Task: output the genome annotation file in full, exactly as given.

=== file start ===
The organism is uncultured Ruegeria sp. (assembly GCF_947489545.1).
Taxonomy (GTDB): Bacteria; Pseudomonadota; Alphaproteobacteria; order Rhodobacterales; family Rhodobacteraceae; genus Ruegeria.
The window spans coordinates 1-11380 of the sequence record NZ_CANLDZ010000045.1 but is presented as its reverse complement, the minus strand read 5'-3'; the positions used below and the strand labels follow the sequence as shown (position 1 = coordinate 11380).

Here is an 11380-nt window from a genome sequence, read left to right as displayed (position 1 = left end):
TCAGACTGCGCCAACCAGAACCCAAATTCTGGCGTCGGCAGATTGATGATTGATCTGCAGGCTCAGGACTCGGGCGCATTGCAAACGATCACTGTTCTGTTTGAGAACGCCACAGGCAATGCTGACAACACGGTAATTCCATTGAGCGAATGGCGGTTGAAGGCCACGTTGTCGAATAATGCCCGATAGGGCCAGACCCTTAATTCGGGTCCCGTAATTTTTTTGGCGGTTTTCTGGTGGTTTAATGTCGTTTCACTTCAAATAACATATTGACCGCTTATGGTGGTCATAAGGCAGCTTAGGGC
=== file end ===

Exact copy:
The organism is uncultured Ruegeria sp. (assembly GCF_947489545.1).
Taxonomy (GTDB): Bacteria; Pseudomonadota; Alphaproteobacteria; order Rhodobacterales; family Rhodobacteraceae; genus Ruegeria.
The window spans coordinates 1-11380 of the sequence record NZ_CANLDZ010000045.1 but is presented as its reverse complement, the minus strand read 5'-3'; the positions used below and the strand labels follow the sequence as shown (position 1 = coordinate 11380).

Here is an 11380-nt window from a genome sequence, read left to right as displayed (position 1 = left end):
TCAGACTGCGCCAACCAGAACCCAAATTCTGGCGTCGGCAGATTGATGATTGATCTGCAGGCTCAGGACTCGGGCGCATTGCAAACGATCACTGTTCTGTTTGAGAACGCCACAGGCAATGCTGACAACACGGTAATTCCATTGAGCGAATGGCGGTTGAAGGCCACGTTGTCGAATAATGCCCGATAGGGCCAGACCCTTAATTCGGGTCCCGTAATTTTTTTGGCGGTTTTCTGGTGGTTTAATGTCGTTTCACTTCAAATAACATATTGACCGCTTATGGTGGTCATAAGGCAGCTTAGGGC